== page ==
COLOGNE, Germany—The successful adoption of automation technologies in the tire manufacturing industry will require new attitudes among people at every level—from shopfloor to boardroom.
This was a recurring message from this year's Future Tire Conference in Cologne, where keynote speaker Shibu George, head of automation and electronics at Apollo Tyres Ltd., said "the biggest barrier (to automation) is the willingness to change in existing plants.
"People say they have been doing things the same way for the past 15 years and ask why they have to change," he said.
Emphasizing the need for new thinking, the Apollo executive added that "with automation comes a good amount of discipline. You need to focus and automation doesn't mean you can do what you want."
Likewise, Jyrki Anttonen, technology director at Cimcorp Oy., noted that some big organizations question new methods because they have worked in certain ways in brownfield projects.
"People ask us 'are you sure? We've been doing this for ages, we cannot change this now,'" Anttonen said.
Oliver Schramm, director of development production technology at Continental A.G., identified skills and workforce-engagement as another challenging area.
"To begin with, you have to look into the acceptance (of the project) by the people," Schramm said. "But the biggest challenge, I think, is to turn mechanics to electricians and machine operators to machine managers.
"You currently have hard-working people, but you have to turn them into communicative team workers. We have a pool of people in existing plants and we have to change them somehow."
For Paolo Butti, who heads Rockwell Automation Inc.'s automotive and tire industry unit for Europe, Middle East and Africa, the challenge has to do with complexity.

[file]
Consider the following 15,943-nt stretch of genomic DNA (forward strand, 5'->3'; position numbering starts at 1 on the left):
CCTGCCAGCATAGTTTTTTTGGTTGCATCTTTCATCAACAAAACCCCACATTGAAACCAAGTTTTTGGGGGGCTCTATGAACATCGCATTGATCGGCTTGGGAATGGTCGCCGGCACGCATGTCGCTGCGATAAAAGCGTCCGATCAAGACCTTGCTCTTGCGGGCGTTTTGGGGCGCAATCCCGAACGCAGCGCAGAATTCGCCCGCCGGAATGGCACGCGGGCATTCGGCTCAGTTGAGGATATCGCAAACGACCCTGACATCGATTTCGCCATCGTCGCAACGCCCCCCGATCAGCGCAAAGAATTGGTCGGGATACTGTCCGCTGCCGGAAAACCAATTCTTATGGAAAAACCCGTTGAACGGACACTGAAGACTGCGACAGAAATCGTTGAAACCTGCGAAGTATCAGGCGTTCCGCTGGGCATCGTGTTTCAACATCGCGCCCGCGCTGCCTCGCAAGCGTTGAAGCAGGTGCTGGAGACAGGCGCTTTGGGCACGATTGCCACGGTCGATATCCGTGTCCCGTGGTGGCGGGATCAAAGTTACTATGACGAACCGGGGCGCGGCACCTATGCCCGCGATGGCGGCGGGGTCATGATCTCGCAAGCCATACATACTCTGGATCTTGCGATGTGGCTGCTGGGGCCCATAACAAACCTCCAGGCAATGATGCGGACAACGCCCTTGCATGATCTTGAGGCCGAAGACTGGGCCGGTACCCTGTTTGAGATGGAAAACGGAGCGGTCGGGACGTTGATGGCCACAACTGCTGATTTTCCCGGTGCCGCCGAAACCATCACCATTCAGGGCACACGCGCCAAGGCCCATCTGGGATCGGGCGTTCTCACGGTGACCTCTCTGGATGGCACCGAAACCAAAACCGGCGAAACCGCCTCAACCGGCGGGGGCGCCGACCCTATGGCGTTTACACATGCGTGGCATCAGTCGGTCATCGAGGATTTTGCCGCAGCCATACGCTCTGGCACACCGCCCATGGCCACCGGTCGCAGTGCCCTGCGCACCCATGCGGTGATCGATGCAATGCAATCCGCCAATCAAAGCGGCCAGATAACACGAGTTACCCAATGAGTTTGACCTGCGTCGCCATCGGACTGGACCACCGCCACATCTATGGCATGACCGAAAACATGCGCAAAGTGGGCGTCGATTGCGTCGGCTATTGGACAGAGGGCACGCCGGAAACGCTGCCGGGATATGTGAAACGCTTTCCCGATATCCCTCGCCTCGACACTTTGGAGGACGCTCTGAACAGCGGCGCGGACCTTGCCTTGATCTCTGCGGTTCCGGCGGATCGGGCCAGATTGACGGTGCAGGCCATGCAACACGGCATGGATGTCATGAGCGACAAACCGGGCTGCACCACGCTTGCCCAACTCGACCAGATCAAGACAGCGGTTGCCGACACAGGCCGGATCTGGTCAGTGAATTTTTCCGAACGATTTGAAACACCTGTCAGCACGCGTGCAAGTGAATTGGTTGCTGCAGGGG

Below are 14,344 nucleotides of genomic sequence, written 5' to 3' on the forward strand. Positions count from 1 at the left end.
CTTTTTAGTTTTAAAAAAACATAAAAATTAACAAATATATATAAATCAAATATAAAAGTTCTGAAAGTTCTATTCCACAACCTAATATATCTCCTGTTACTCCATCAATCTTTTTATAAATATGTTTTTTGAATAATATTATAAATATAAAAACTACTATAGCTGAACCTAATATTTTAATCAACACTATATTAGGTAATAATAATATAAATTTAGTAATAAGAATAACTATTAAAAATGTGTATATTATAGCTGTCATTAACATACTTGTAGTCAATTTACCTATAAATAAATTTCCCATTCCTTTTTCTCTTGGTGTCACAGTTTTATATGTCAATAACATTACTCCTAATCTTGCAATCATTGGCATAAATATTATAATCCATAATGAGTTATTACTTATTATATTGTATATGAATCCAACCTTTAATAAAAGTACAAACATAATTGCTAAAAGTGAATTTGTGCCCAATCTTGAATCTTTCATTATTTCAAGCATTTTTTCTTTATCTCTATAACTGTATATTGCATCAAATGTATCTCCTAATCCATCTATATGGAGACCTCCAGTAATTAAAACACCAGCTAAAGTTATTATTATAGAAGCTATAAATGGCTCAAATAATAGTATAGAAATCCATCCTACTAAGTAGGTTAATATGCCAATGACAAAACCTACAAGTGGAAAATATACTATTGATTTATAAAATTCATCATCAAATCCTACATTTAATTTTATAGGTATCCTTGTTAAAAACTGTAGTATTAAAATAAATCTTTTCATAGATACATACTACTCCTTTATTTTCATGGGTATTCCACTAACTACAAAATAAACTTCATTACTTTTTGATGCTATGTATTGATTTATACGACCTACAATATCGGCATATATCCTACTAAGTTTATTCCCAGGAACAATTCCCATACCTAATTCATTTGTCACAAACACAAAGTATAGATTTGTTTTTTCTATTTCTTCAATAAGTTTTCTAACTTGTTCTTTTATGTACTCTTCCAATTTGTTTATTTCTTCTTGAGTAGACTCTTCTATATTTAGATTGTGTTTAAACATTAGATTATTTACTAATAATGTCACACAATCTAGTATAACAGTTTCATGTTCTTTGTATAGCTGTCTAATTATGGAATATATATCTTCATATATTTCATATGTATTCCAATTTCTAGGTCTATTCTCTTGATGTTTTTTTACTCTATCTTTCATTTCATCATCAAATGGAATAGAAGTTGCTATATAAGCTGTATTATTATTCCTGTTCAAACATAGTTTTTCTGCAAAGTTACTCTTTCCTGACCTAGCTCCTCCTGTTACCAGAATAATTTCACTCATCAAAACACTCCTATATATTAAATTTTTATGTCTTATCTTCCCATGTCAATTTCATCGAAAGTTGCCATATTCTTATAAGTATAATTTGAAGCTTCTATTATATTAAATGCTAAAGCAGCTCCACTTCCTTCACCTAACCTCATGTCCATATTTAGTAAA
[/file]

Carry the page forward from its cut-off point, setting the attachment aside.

"I strongly believe that we have to come up with technologies that are simpler. For me, simplicity is going to drive down the cost. This way, we will not need huge developments or a huge platform," Butti said.
"If we don't reduce complexity, driving down the cost and driving down the mental barrier for adoption [of the technology] at existing or future plants, will not be successful," he concluded.
In his presentation, David Shaw, CEO of Tire Industry Research, detailed the enormous pressures facing tire makers, in terms of legislation, sustainability, disruptive technologies and market competition.
Going forward, he argued, the industry had two options: "either build the skills and capabilities to become a systems supplier or become a component supplier to the systems supplier."
Similarly, Luisella Giani, digital director EMEA at Oracle Corp., detailed the opportunities and challenges around adoption of technologies such as the Internet of Things, big data, cognitive computing and artificial intelligence in the tire industry.
To benefit, though, tire makers have to embrace "the outcome economy" in which they create value not just by selling products and services, but by delivering solutions with directly quantifiable results.
This, Giani said, would become "the new competitive battleground" for the tire industry of the future.